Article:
About MAXXI Museum, Rome
The president of The MAXXI Museum in Rome talks to us about culture, craftsmanship and Italian art.
by Daniele Belleri
The MAXXI was inaugurated in spring 2010, and Giovanna Melandri became its president in November 2012. This means that more than half of the initiatives of the first contemporary art museum in Rome coincided with her mandate. In a time when the Italian capital is going through a serious management crisis, The MAXXI Museum is positioning itself as a cultural institution that is gradually being recognized for its importance in Europe and beyond. Melandri appointed Hou Hanru as the artistic director of the museum which resulted in important exhibitions like Open Museum Open City(during which the prestigious but sometimes overwhelming venue designed by Zaha Hadid was emptied for six weeks) and The Independent series dedicated to emerging, creative talents. In the following interview, conducted over the phone, the former Italian Minister of Culture, age 53, talks to Artemest about the upcoming programs of the season 2015/16.
ARTEMEST: Can you tell us how The MAXXI Museum has changed in the last two and a half years?
GIOVANNA MELANDRI:We were able to start a series of initiatives we plan on developing further in the coming period. First of all, thanks to a policy of free openings and special discounts, we have increased the number of visitors from 200,000 per year in 2012 to 350,000 in 2014. And then we have embarked on a journey to bring a new balance between public and private resources. While in 2012 the source of our funds was set at a ratio 70% - 30% in favor of the public funding, today it has dropped to 56% - 44%, and we aim to achieve a situation of parity.
A: And what are the main challenges you encountered?
GM: We are only five years old. We can be considered a startup museum. We still have to consolidate our identity. On the one hand this gives us a certain flexibility, but on the other it does not allow us yet to fully tackle some deep-seated issues. For the cultural and historical richness of Italy, the MAXXI is regarded with skepticism by the public that is closest to us. Many Italians think that contemporary art is not indispensable. To be honest, the increase in visitors of which I spoke earlier is mainly due to an increase in foreign visitors.
A: From October, the MAXXI will be displaying for the first time its permanent collection. Can you tells us something more about it and what else can we expect for the next season?
GM: Our permanent collection includes more than 400 works of art by Alighiero Boetti, William Kentridge, Mario Merz, Michelangelo Pistoletto and many others. In addition, we will also display a selection of architecture, design and photography projects by Gabriele Basilico, Letizia Battaglia and Mimmo Jodice. Access to the permanent collection will be free from Tuesday to Friday and this is one of our new strategies. As for the program, we will have an exhibition devoted to the role of Istanbul as the Mediterranean cultural hub, and two special shows dedicated to Superstudio and the architecture of sport venues by Pier Luigi Nervi.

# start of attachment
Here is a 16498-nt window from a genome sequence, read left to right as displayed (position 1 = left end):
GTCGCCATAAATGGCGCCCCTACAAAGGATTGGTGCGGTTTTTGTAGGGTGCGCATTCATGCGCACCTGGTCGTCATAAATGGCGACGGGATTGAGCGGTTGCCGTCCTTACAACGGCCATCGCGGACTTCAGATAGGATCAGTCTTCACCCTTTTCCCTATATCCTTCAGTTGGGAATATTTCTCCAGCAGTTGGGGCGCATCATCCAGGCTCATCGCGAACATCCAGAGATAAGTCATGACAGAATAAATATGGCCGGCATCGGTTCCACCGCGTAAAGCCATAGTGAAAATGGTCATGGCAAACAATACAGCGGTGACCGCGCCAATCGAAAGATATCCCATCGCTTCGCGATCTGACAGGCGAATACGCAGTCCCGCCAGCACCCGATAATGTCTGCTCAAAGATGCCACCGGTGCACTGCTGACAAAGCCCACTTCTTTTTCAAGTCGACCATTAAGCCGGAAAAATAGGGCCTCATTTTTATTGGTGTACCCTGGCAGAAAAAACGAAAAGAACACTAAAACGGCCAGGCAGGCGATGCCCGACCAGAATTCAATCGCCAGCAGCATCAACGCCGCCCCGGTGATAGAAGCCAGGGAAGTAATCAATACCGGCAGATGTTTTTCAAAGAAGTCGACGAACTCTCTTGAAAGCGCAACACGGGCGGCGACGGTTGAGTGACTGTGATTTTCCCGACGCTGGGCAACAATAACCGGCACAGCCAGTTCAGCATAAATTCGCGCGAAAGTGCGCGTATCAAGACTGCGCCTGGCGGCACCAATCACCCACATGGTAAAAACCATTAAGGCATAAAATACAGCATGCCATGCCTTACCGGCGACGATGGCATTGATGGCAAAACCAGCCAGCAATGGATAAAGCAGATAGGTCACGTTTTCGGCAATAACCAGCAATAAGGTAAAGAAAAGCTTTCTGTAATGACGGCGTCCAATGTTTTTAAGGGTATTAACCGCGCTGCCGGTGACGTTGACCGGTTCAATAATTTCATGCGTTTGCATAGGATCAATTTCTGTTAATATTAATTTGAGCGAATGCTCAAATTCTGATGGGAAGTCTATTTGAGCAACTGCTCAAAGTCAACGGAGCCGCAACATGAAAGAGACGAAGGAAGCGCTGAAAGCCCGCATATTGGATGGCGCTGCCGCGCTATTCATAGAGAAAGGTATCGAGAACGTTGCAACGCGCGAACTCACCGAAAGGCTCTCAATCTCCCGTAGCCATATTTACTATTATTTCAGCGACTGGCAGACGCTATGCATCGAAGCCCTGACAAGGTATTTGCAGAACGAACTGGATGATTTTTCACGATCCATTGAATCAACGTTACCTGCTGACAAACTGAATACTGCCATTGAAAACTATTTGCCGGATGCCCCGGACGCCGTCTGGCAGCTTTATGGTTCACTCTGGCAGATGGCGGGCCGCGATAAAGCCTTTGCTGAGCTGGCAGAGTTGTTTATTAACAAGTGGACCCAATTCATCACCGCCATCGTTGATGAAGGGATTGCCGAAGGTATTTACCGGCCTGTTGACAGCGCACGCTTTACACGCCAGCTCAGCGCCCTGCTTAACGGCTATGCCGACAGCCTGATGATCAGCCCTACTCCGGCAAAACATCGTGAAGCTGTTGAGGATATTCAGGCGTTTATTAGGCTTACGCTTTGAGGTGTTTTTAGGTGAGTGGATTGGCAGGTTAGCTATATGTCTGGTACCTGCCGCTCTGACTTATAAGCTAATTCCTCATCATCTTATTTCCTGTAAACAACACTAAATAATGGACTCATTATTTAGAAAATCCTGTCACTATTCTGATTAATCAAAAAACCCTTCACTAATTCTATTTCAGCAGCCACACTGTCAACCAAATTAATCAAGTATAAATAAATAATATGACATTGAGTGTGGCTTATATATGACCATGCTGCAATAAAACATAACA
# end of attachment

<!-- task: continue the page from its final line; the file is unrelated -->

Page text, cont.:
A: In this time of difficulty for the Mediterranean and Rome, how can MAXXI get involved as a cultural institution?
GM: With Hou Hanru we started a long series of exhibitions on the cultures from the Mediterranean and Middle East. The message we try to convey is that the Mediterranean needs to be seen as a meeting place. This is our calling: to consider the art as a tool for social integration.
A: The craftsmanship has a central role in the Artemest magazine. What do you believe is the role of traditional craftsmanship in the twenty first century art?
GM: It is an area that interests us a lot. One of the courses we are working on is focused precisely on the relationship between the art world and craftsmanship. And then one of the upcoming exhibitions that will be presented in November called Transformers is in a way a tribute to the artisans who are able through their work to reshape and reconstruct the objects thus changing their functions. Among the international participants, we’ll have Choi Jeong-hwa, Didier Fiuza Faustino, Martino Gamper and Pedro Reyes who will be invited to explore the boundaries between art and design, to transform something old into new, the banal into the extraordinary, the boring into the entertaining.
A: In autumn 2014, Hou Hanru decided to empty the MAXXI building leaving inside only theOpen City Museum sound installations. A symbolic operation to better analyze the amazing architecture of the museum that is in a way disconnected from the functions of art, and sometimes threatens to overshadow the activities of the museum. Do you see it like this as well? What does it really mean to work every day inside the MAXXI?
GM: The structure of the MAXXI challenges you every day. The architecture of Zaha Hadid is a battle of love and hate, and it is impossible to ignore. So the choice of Hou Hanru to empty everything was just perfect. Since then we have rediscovered our relationship with the environment around us. We work in an challenging building, it is true. But it is also a building that, if used the right way, can highlight and enhance the beauty of the masterpieces it houses.
Architect Zaha Hadid
Via Guido Reni, 4a
About the author Daniele Belleri is a journalist interested in design and geopolitics, ex of ex Strelka Institute, he co-founded Granger Press. Belleri writes for Wired Italia, Corriere della Sera, Afisha, Volume, IL, and Reuters.